Another good one is that "High availability is my backup, we have built in multiple nodes into our cluster there is no way this is going down!" apart from when you make a mistake to the database and this is replicated over all the nodes in the cluster, or there is fire, flood or blood scenario that means the cluster is no longer available and with it the important data. It's not about being stubborn it is about being aware of the data and the services, absolutely everyone should factor in high availability and fault tolerance into their architecture but that does not substitute the need for backup!

Replication can also seem to give us the offsite copy of the data and maybe that cluster mentioned above does live across multiple locations, however, the first accidental mistake would still be replicated there. But again a Backup requirement should stand alongside application replication or system replication within the environment.

Now with all this said you can go to the extreme on the other end as well and send copies of data to too many locations which is going to not only cost but also increase the risk of being attacked as your surface area is now massively expanded.

Anyway, who looks after backup? It will be different within each business but someone should be taking it upon themselves to understand the backup requirements. But also understand the recovery plan!

Nobody cares till everybody cares

Backup is a prime example, nobody cares about backup until you need to restore something. Alongside the requirement to back our data up we also need to consider how we restore!

With our text document example, we are talking about very small files so the ability to copy back and forth is easy and fast. But if we are talking about 100GB plus files then this is going to take time. Also, we have to consider the level at which we need to recover if we take a virtual machine for example.

We have the whole Virtual Machine, we have the Operating System, Application installation and then if this is a database server we will have some database files as well. If we have made a mistake and inserted the wrong line of code into our database I probably don't need to restore the whole virtual machine, I want to be granular on what I recover back.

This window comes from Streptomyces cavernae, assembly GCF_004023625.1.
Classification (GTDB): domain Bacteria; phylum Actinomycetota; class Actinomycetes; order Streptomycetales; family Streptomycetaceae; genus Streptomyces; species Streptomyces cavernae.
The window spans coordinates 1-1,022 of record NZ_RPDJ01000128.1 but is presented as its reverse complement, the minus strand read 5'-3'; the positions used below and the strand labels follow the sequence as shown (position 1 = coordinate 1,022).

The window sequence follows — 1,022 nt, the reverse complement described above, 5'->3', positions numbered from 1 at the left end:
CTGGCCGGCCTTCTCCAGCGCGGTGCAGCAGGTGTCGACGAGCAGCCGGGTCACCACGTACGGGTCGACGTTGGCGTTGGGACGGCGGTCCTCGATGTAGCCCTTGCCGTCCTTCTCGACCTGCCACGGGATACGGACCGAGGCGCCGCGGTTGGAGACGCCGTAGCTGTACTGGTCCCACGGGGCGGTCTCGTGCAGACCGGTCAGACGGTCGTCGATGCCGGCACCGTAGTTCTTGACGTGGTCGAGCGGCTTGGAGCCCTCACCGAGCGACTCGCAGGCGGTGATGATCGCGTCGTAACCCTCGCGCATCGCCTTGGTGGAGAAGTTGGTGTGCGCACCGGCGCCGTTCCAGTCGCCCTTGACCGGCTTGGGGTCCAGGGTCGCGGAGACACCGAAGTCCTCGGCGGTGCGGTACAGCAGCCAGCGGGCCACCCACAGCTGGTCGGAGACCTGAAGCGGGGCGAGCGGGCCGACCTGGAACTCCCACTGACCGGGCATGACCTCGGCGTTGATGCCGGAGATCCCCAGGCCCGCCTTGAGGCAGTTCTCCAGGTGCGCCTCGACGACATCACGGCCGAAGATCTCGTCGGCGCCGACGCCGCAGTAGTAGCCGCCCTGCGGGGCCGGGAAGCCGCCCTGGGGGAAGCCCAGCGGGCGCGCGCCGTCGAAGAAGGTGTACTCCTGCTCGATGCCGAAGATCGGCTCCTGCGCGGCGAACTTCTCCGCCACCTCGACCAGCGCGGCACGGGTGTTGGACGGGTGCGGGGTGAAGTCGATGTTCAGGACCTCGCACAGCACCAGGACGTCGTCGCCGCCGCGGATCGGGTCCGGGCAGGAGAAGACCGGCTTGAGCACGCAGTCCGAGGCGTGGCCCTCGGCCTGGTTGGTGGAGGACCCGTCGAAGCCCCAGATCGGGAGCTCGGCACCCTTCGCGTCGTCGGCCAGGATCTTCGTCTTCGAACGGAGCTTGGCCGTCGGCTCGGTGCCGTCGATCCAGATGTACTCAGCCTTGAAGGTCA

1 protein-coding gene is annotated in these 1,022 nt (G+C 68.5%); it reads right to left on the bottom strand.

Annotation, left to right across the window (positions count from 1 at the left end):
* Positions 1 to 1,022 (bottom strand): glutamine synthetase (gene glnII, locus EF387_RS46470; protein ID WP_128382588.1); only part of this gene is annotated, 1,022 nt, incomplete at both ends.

Backup Scenario

I want to now start building on a scenario to protect some data, specifically, I want to protect some files on my local machine (in this case Windows but the tool I am going to use is not only free and open-source but also cross-platform) I would like to make sure they are protected to a NAS device I have locally in my home but also into an Object Storage bucket in the cloud.

I want to back up this important data, it just so happens to be the repository for the 90DaysOfDevOps, which yes is also being sent to GitHub which is probably where you are reading this now but what if my machine was to die and GitHub was down? How would anyone be able to read the content but also how would I potentially be able to restore that data to another service?

There are lots of tools that can help us achieve this but I am going to be using a tool called Kopia an Open-Source backup tool which will enable us to encrypt, dedupe and compress our backups whilst being able to send them to many locations.

You will find the releases to download here at the time of writing I will be using v0.10.6.

Installing Kopia

There is a Kopia CLI and GUI, we will be using the GUI but know that you can have a CLI version of this as well for those Linux servers that do not give you a GUI.

I will be using KopiaUI-Setup-0.10.6.exe

Really quick next next installation and then when you open the application you are greeted with the choice of selecting the storage type that you wish to use as your backup repository.

Setting up a Repository

Firstly we would like to set up a repository using our local NAS device and we are going to do this using SMB, but we could also use NFS I believe.

On the next screen, we are going to define a password, this password is used to encrypt the repository contents.

Now that we have the repository configured we can trigger an ad-hoc snapshot to start writing data to it.